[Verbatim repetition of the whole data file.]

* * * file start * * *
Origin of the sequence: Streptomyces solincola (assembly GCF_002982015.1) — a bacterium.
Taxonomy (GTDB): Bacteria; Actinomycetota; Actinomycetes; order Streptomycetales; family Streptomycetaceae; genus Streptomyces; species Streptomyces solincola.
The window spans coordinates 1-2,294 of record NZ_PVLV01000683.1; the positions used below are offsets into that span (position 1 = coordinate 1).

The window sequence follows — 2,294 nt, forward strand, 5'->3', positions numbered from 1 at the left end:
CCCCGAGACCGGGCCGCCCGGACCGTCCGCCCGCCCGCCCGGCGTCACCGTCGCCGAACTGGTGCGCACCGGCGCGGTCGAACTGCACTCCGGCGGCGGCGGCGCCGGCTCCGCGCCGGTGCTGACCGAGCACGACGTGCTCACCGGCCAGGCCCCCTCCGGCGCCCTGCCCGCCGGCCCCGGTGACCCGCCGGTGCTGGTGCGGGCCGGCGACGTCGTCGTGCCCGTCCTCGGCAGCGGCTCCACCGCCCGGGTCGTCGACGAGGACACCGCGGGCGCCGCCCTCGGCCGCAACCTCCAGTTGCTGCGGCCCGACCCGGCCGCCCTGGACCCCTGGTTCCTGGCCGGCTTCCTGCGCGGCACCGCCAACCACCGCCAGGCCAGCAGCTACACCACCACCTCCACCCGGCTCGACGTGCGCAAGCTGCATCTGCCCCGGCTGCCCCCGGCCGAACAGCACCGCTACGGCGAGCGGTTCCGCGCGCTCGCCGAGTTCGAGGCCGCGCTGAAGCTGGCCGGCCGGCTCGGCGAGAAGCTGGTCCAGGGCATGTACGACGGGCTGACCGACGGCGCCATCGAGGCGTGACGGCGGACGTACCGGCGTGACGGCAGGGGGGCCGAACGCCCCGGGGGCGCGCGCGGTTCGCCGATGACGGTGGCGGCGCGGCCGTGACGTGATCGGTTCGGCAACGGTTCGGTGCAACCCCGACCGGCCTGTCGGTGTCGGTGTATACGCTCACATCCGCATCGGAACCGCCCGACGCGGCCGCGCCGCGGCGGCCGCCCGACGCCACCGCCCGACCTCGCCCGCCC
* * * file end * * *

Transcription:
Origin of the sequence: Streptomyces solincola (assembly GCF_002982015.1) — a bacterium.
Taxonomy (GTDB): Bacteria; Actinomycetota; Actinomycetes; order Streptomycetales; family Streptomycetaceae; genus Streptomyces; species Streptomyces solincola.
The window spans coordinates 1-2,294 of record NZ_PVLV01000683.1; the positions used below are offsets into that span (position 1 = coordinate 1).

The window sequence follows — 2,294 nt, forward strand, 5'->3', positions numbered from 1 at the left end:
CCCCGAGACCGGGCCGCCCGGACCGTCCGCCCGCCCGCCCGGCGTCACCGTCGCCGAACTGGTGCGCACCGGCGCGGTCGAACTGCACTCCGGCGGCGGCGGCGCCGGCTCCGCGCCGGTGCTGACCGAGCACGACGTGCTCACCGGCCAGGCCCCCTCCGGCGCCCTGCCCGCCGGCCCCGGTGACCCGCCGGTGCTGGTGCGGGCCGGCGACGTCGTCGTGCCCGTCCTCGGCAGCGGCTCCACCGCCCGGGTCGTCGACGAGGACACCGCGGGCGCCGCCCTCGGCCGCAACCTCCAGTTGCTGCGGCCCGACCCGGCCGCCCTGGACCCCTGGTTCCTGGCCGGCTTCCTGCGCGGCACCGCCAACCACCGCCAGGCCAGCAGCTACACCACCACCTCCACCCGGCTCGACGTGCGCAAGCTGCATCTGCCCCGGCTGCCCCCGGCCGAACAGCACCGCTACGGCGAGCGGTTCCGCGCGCTCGCCGAGTTCGAGGCCGCGCTGAAGCTGGCCGGCCGGCTCGGCGAGAAGCTGGTCCAGGGCATGTACGACGGGCTGACCGACGGCGCCATCGAGGCGTGACGGCGGACGTACCGGCGTGACGGCAGGGGGGCCGAACGCCCCGGGGGCGCGCGCGGTTCGCCGATGACGGTGGCGGCGCGGCCGTGACGTGATCGGTTCGGCAACGGTTCGGTGCAACCCCGACCGGCCTGTCGGTGTCGGTGTATACGCTCACATCCGCATCGGAACCGCCCGACGCGGCCGCGCCGCGGCGGCCGCCCGACGCCACCGCCCGACCTCGCCCGCCC